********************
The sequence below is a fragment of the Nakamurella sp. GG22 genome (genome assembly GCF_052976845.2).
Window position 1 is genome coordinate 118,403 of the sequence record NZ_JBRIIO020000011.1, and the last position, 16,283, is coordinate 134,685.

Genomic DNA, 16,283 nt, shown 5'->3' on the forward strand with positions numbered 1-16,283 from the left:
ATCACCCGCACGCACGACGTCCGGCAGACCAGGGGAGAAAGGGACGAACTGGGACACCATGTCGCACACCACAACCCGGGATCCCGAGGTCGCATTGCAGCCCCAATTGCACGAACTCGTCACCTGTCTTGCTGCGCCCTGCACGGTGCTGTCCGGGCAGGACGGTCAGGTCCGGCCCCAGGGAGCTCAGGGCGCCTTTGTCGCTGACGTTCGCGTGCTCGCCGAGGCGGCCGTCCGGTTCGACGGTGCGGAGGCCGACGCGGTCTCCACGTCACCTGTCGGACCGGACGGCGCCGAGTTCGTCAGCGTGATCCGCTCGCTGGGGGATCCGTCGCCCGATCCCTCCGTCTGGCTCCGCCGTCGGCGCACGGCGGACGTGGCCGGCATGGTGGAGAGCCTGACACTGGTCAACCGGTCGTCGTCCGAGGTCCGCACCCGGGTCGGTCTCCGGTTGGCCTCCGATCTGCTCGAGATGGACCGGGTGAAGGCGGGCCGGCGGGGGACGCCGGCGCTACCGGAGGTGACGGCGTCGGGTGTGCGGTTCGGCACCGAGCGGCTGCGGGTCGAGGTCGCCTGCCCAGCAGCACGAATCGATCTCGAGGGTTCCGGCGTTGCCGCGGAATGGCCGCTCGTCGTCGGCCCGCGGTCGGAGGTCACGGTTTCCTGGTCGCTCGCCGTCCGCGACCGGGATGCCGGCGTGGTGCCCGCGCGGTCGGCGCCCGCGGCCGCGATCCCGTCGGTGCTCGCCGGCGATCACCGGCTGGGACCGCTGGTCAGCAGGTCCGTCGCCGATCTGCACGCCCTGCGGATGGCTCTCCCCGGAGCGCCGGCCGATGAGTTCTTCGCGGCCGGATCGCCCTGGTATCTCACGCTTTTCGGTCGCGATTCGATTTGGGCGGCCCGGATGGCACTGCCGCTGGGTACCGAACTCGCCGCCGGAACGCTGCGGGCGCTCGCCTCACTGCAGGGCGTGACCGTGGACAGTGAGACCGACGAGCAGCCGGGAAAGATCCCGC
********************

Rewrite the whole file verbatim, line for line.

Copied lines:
The sequence below is a fragment of the Nakamurella sp. GG22 genome (genome assembly GCF_052976845.2).
Window position 1 is genome coordinate 118,403 of the sequence record NZ_JBRIIO020000011.1, and the last position, 16,283, is coordinate 134,685.

Genomic DNA, 16,283 nt, shown 5'->3' on the forward strand with positions numbered 1-16,283 from the left:
ATCACCCGCACGCACGACGTCCGGCAGACCAGGGGAGAAAGGGACGAACTGGGACACCATGTCGCACACCACAACCCGGGATCCCGAGGTCGCATTGCAGCCCCAATTGCACGAACTCGTCACCTGTCTTGCTGCGCCCTGCACGGTGCTGTCCGGGCAGGACGGTCAGGTCCGGCCCCAGGGAGCTCAGGGCGCCTTTGTCGCTGACGTTCGCGTGCTCGCCGAGGCGGCCGTCCGGTTCGACGGTGCGGAGGCCGACGCGGTCTCCACGTCACCTGTCGGACCGGACGGCGCCGAGTTCGTCAGCGTGATCCGCTCGCTGGGGGATCCGTCGCCCGATCCCTCCGTCTGGCTCCGCCGTCGGCGCACGGCGGACGTGGCCGGCATGGTGGAGAGCCTGACACTGGTCAACCGGTCGTCGTCCGAGGTCCGCACCCGGGTCGGTCTCCGGTTGGCCTCCGATCTGCTCGAGATGGACCGGGTGAAGGCGGGCCGGCGGGGGACGCCGGCGCTACCGGAGGTGACGGCGTCGGGTGTGCGGTTCGGCACCGAGCGGCTGCGGGTCGAGGTCGCCTGCCCAGCAGCACGAATCGATCTCGAGGGTTCCGGCGTTGCCGCGGAATGGCCGCTCGTCGTCGGCCCGCGGTCGGAGGTCACGGTTTCCTGGTCGCTCGCCGTCCGCGACCGGGATGCCGGCGTGGTGCCCGCGCGGTCGGCGCCCGCGGCCGCGATCCCGTCGGTGCTCGCCGGCGATCACCGGCTGGGACCGCTGGTCAGCAGGTCCGTCGCCGATCTGCACGCCCTGCGGATGGCTCTCCCCGGAGCGCCGGCCGATGAGTTCTTCGCGGCCGGATCGCCCTGGTATCTCACGCTTTTCGGTCGCGATTCGATTTGGGCGGCCCGGATGGCACTGCCGCTGGGTACCGAACTCGCCGCCGGAACGCTGCGGGCGCTCGCCTCACTGCAGGGCGTGACCGTGGACAGTGAGACCGACGAGCAGCCGGGAAAGATCCCGC